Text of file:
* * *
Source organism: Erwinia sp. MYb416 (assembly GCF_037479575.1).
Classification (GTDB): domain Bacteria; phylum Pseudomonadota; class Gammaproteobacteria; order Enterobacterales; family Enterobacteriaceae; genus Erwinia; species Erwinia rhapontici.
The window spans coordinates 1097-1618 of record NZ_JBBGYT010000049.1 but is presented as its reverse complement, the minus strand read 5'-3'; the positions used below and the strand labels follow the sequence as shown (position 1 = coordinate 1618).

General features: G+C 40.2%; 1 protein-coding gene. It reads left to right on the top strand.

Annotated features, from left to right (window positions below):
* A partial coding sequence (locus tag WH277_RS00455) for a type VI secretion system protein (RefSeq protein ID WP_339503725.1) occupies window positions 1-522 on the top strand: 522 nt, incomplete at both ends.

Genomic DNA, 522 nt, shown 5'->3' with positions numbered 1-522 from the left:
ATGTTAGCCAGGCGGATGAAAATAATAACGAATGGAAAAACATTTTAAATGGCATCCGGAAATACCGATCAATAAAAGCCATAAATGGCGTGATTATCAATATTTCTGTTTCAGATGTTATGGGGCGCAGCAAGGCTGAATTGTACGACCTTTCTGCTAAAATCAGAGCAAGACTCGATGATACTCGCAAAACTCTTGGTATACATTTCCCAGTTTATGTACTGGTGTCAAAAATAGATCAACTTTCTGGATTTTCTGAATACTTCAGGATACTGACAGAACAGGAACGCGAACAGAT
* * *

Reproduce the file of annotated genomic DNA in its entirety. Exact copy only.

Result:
Source organism: Erwinia sp. MYb416 (assembly GCF_037479575.1).
Classification (GTDB): domain Bacteria; phylum Pseudomonadota; class Gammaproteobacteria; order Enterobacterales; family Enterobacteriaceae; genus Erwinia; species Erwinia rhapontici.
The window spans coordinates 1097-1618 of record NZ_JBBGYT010000049.1 but is presented as its reverse complement, the minus strand read 5'-3'; the positions used below and the strand labels follow the sequence as shown (position 1 = coordinate 1618).

General features: G+C 40.2%; 1 protein-coding gene. It reads left to right on the top strand.

Annotated features, from left to right (window positions below):
* A partial coding sequence (locus tag WH277_RS00455) for a type VI secretion system protein (RefSeq protein ID WP_339503725.1) occupies window positions 1-522 on the top strand: 522 nt, incomplete at both ends.

Genomic DNA, 522 nt, shown 5'->3' with positions numbered 1-522 from the left:
ATGTTAGCCAGGCGGATGAAAATAATAACGAATGGAAAAACATTTTAAATGGCATCCGGAAATACCGATCAATAAAAGCCATAAATGGCGTGATTATCAATATTTCTGTTTCAGATGTTATGGGGCGCAGCAAGGCTGAATTGTACGACCTTTCTGCTAAAATCAGAGCAAGACTCGATGATACTCGCAAAACTCTTGGTATACATTTCCCAGTTTATGTACTGGTGTCAAAAATAGATCAACTTTCTGGATTTTCTGAATACTTCAGGATACTGACAGAACAGGAACGCGAACAGAT